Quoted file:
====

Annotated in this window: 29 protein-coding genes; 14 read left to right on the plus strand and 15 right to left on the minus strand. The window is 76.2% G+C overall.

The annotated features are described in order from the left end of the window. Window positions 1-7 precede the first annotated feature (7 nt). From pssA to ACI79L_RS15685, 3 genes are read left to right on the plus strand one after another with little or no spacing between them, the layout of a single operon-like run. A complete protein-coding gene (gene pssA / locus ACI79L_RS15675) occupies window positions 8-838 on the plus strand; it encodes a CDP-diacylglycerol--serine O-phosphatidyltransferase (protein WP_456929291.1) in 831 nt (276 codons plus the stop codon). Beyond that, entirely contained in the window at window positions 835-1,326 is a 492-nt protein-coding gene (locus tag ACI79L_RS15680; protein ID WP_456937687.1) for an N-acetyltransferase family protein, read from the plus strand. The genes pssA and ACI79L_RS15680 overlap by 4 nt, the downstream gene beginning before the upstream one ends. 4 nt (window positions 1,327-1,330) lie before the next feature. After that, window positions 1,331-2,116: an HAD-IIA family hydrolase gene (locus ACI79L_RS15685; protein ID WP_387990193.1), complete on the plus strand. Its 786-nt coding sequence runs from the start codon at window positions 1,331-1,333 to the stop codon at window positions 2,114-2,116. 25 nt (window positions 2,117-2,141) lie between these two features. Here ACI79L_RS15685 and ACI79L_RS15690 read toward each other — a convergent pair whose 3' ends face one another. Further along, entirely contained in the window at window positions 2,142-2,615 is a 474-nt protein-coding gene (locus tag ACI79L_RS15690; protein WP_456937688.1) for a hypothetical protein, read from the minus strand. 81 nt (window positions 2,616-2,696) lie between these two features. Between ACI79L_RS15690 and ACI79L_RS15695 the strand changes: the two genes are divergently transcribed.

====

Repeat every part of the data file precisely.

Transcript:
Annotated in this window: 29 protein-coding genes; 14 read left to right on the plus strand and 15 right to left on the minus strand. The window is 76.2% G+C overall.

The annotated features are described in order from the left end of the window. Window positions 1-7 precede the first annotated feature (7 nt). From pssA to ACI79L_RS15685, 3 genes are read left to right on the plus strand one after another with little or no spacing between them, the layout of a single operon-like run. A complete protein-coding gene (gene pssA / locus ACI79L_RS15675) occupies window positions 8-838 on the plus strand; it encodes a CDP-diacylglycerol--serine O-phosphatidyltransferase (protein WP_456929291.1) in 831 nt (276 codons plus the stop codon). Beyond that, entirely contained in the window at window positions 835-1,326 is a 492-nt protein-coding gene (locus tag ACI79L_RS15680; protein ID WP_456937687.1) for an N-acetyltransferase family protein, read from the plus strand. The genes pssA and ACI79L_RS15680 overlap by 4 nt, the downstream gene beginning before the upstream one ends. 4 nt (window positions 1,327-1,330) lie before the next feature. After that, window positions 1,331-2,116: an HAD-IIA family hydrolase gene (locus ACI79L_RS15685; protein ID WP_387990193.1), complete on the plus strand. Its 786-nt coding sequence runs from the start codon at window positions 1,331-1,333 to the stop codon at window positions 2,114-2,116. 25 nt (window positions 2,117-2,141) lie between these two features. Here ACI79L_RS15685 and ACI79L_RS15690 read toward each other — a convergent pair whose 3' ends face one another. Further along, entirely contained in the window at window positions 2,142-2,615 is a 474-nt protein-coding gene (locus tag ACI79L_RS15690; protein WP_456937688.1) for a hypothetical protein, read from the minus strand. 81 nt (window positions 2,616-2,696) lie between these two features. Between ACI79L_RS15690 and ACI79L_RS15695 the strand changes: the two genes are divergently transcribed.